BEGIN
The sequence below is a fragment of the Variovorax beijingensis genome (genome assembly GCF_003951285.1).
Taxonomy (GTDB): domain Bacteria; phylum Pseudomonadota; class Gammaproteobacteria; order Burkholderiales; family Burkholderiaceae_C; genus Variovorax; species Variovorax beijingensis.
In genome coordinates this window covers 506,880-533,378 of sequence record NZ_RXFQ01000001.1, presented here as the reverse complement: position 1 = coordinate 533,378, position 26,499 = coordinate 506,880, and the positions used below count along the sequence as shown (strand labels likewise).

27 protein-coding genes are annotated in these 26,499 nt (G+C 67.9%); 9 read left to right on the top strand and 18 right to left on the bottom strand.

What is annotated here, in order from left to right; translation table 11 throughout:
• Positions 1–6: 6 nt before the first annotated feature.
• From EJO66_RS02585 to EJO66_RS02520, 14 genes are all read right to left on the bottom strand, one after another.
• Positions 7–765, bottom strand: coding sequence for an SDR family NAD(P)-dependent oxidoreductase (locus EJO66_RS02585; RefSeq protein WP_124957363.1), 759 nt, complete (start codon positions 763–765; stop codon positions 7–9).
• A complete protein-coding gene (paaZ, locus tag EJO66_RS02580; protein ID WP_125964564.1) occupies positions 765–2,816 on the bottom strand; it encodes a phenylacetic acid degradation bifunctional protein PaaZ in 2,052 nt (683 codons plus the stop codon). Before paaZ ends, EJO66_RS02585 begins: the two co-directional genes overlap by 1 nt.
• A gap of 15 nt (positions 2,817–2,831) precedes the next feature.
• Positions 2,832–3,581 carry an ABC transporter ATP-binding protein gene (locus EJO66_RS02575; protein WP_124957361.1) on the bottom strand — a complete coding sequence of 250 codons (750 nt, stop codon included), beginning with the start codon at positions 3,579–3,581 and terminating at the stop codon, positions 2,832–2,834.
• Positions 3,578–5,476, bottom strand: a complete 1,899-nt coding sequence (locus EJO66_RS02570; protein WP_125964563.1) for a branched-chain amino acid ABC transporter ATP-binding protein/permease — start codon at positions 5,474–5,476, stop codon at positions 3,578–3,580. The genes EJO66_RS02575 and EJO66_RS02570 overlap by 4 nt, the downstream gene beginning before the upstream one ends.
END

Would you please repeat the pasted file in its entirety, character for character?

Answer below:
The sequence below is a fragment of the Variovorax beijingensis genome (genome assembly GCF_003951285.1).
Taxonomy (GTDB): domain Bacteria; phylum Pseudomonadota; class Gammaproteobacteria; order Burkholderiales; family Burkholderiaceae_C; genus Variovorax; species Variovorax beijingensis.
In genome coordinates this window covers 506,880-533,378 of sequence record NZ_RXFQ01000001.1, presented here as the reverse complement: position 1 = coordinate 533,378, position 26,499 = coordinate 506,880, and the positions used below count along the sequence as shown (strand labels likewise).

27 protein-coding genes are annotated in these 26,499 nt (G+C 67.9%); 9 read left to right on the top strand and 18 right to left on the bottom strand.

What is annotated here, in order from left to right; translation table 11 throughout:
• Positions 1–6: 6 nt before the first annotated feature.
• From EJO66_RS02585 to EJO66_RS02520, 14 genes are all read right to left on the bottom strand, one after another.
• Positions 7–765, bottom strand: coding sequence for an SDR family NAD(P)-dependent oxidoreductase (locus EJO66_RS02585; RefSeq protein WP_124957363.1), 759 nt, complete (start codon positions 763–765; stop codon positions 7–9).
• A complete protein-coding gene (paaZ, locus tag EJO66_RS02580; protein ID WP_125964564.1) occupies positions 765–2,816 on the bottom strand; it encodes a phenylacetic acid degradation bifunctional protein PaaZ in 2,052 nt (683 codons plus the stop codon). Before paaZ ends, EJO66_RS02585 begins: the two co-directional genes overlap by 1 nt.
• A gap of 15 nt (positions 2,817–2,831) precedes the next feature.
• Positions 2,832–3,581 carry an ABC transporter ATP-binding protein gene (locus EJO66_RS02575; protein WP_124957361.1) on the bottom strand — a complete coding sequence of 250 codons (750 nt, stop codon included), beginning with the start codon at positions 3,579–3,581 and terminating at the stop codon, positions 2,832–2,834.
• Positions 3,578–5,476, bottom strand: a complete 1,899-nt coding sequence (locus EJO66_RS02570; protein WP_125964563.1) for a branched-chain amino acid ABC transporter ATP-binding protein/permease — start codon at positions 5,474–5,476, stop codon at positions 3,578–3,580. The genes EJO66_RS02575 and EJO66_RS02570 overlap by 4 nt, the downstream gene beginning before the upstream one ends.